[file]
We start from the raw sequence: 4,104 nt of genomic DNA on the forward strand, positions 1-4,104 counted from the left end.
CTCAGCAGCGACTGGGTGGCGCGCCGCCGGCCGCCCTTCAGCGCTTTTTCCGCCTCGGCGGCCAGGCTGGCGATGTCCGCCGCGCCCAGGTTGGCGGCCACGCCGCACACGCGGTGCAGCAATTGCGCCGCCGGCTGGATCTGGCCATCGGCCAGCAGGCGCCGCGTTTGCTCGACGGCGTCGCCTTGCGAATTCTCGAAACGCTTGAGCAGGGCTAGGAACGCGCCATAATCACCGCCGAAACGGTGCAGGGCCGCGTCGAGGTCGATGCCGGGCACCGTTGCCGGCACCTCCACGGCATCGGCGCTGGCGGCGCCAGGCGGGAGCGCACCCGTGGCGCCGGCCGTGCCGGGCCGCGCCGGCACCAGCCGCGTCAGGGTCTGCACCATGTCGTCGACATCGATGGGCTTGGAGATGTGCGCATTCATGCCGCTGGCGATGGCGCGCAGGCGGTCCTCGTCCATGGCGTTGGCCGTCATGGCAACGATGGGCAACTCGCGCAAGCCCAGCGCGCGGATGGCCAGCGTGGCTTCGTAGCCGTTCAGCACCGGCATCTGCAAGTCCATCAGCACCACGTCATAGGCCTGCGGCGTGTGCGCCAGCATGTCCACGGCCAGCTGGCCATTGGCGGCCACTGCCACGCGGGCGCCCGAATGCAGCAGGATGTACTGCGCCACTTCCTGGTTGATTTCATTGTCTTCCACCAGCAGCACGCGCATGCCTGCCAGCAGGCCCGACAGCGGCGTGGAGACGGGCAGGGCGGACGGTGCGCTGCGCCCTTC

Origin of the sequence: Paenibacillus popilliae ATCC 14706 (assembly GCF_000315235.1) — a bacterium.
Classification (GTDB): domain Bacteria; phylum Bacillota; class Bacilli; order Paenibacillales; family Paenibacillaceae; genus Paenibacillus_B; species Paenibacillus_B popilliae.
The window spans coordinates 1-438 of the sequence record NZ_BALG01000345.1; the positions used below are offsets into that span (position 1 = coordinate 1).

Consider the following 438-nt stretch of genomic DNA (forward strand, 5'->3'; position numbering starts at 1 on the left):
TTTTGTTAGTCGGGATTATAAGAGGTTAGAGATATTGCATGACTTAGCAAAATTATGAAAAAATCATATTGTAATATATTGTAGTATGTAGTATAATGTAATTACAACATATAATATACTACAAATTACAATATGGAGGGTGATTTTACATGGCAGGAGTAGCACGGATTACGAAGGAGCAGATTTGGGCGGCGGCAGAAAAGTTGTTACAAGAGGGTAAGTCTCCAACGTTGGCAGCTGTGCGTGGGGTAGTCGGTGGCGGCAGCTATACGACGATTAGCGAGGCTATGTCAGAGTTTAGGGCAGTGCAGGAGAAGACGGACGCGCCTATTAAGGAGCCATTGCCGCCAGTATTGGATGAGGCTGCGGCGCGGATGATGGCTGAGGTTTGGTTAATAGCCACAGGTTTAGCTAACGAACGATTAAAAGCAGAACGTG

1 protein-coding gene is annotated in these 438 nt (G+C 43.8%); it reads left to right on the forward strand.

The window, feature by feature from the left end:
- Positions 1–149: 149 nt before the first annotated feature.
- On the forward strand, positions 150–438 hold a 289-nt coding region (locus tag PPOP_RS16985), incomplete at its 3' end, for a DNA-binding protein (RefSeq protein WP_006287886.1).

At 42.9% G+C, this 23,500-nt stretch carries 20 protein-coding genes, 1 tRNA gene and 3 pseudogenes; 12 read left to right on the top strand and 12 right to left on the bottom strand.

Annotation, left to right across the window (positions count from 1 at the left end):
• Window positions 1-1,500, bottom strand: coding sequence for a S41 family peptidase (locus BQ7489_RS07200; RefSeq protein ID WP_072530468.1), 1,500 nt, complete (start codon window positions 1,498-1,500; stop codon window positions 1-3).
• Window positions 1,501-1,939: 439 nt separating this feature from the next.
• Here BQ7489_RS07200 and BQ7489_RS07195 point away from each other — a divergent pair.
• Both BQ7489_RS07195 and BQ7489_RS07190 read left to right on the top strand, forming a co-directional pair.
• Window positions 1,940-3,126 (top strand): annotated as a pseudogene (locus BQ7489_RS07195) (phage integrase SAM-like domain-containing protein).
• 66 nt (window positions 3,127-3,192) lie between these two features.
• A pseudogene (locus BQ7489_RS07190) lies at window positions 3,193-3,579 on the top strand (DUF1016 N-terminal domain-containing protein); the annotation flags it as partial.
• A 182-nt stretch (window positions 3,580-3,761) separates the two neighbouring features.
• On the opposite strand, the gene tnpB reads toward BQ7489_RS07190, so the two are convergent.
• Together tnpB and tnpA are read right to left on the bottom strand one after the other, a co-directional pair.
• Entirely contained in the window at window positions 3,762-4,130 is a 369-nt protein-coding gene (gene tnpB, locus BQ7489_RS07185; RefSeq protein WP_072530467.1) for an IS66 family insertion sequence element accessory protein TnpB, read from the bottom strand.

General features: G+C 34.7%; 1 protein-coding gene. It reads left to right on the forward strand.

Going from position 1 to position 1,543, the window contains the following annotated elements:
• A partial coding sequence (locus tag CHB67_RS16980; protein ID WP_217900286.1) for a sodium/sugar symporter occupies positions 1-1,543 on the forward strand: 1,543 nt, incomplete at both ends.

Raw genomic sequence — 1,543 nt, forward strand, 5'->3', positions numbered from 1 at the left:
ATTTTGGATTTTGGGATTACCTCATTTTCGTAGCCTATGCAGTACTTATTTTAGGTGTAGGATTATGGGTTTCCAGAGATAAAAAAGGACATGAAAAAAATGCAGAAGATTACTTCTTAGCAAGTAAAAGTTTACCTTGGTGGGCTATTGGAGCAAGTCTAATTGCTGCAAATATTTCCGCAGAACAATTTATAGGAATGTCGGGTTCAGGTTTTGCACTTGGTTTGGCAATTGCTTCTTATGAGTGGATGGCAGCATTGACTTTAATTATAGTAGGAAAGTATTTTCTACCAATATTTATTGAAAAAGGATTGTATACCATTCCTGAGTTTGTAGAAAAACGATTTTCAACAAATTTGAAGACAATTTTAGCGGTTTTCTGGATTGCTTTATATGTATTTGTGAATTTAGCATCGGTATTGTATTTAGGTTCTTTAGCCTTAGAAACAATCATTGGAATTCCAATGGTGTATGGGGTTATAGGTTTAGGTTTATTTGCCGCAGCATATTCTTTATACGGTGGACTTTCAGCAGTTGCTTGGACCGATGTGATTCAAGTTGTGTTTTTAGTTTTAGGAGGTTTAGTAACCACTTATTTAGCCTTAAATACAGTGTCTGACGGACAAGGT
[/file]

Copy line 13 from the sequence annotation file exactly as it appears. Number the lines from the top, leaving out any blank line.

Annotation, left to right across the window (positions count from 1 at the left end):